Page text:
3 REASONS WHY WE SELF-SABOTAGE OUR OWN SUCCESS

by | Jun 7, 2018 | Healthy Living, Entrepreneur, Depression, Habits for Growth, Healing

3 REASONS WHY WE SELF-SABOTAGE OUR OWN SUCCESS

In life, we encounter countless obstacles to our progress and success. If it’s not bad timing, it’s money issues; if it’s not money, it’s poor health, or being too tired, or a lack of support. There’s one obstacle, however, that’s a greater impediment to your success than anything else.

Ourselves.

Oftentimes, all of the things we perceive to be blockages on the pathway to our goals stem from us. We stand in our own way and block the blessings we dream and pray so hard for. This is not because something is wrong with you or because you’re inherently “bad.” On the contrary, just as you have the greatest power to stand in your own way, you too hold the power to make some of your wildest dreams a reality. I say all this not to condemn you, but to reveal to you that you can create whatever you imagine for yourself when you relinquish self-sabotage.

What is self-sabotage?

Self-sabotage is any action or behavior not in alignment with the goals we have for ourselves. Common self-sabotage behaviors manifest themselves as procrastination, drug or alcohol abuse, overeating, and compulsive — mostly unconscious — dysfunction within interpersonal relationships..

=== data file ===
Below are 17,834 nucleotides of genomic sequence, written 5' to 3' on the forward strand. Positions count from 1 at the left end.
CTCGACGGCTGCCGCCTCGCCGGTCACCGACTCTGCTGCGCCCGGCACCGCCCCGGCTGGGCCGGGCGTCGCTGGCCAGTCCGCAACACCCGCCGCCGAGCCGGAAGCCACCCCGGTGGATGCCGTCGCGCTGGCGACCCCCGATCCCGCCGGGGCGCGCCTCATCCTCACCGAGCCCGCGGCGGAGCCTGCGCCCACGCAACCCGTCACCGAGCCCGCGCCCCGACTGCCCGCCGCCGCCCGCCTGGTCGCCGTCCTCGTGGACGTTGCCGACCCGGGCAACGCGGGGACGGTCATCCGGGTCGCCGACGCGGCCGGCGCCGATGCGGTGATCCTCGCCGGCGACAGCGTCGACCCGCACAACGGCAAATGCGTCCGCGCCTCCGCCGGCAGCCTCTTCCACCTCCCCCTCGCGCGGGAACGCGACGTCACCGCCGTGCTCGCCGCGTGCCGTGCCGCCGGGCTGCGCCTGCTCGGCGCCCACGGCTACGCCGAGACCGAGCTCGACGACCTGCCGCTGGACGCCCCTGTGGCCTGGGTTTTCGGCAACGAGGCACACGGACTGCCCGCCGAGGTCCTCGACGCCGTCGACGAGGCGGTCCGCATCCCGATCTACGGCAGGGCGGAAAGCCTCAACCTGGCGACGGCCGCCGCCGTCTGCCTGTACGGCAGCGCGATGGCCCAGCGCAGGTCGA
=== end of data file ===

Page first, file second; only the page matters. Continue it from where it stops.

We say we want to lose weight, but then we neglect our bodies with poor exercise and nutrition practices. We say we want a love-filled relationship, but return time and time again to the person who makes us feel unwanted. We say we want that promotion at work, but we constantly show up late and do the bare minimum required of us. Deep down, we know the steps we could take to accomplish our goals, but there’s something preventing us from committing. Consider that the issue is not a logical one, but rather an emotional one. We continue behaviors that we know are counterproductive because of an ego-driven need to fill a hole in our self-perception and other unconscious beliefs and motivations.

Below, find three reasons we might sabotage our own success and happiness:

Self-Sabotage Explanation #1: Fear of Failure

The fear of failure is something many people can identify with. At first, it seems counterintuitive—if you truly feared failing, why would you sabotage your efforts toward success? Wouldn’t you do everything in your power to make sure you succeeded? On a logical level, that makes sense. The unconscious ego, however, is often illogical and prays upon any instability of emotions and our self-concept to carry out its fear-based agenda.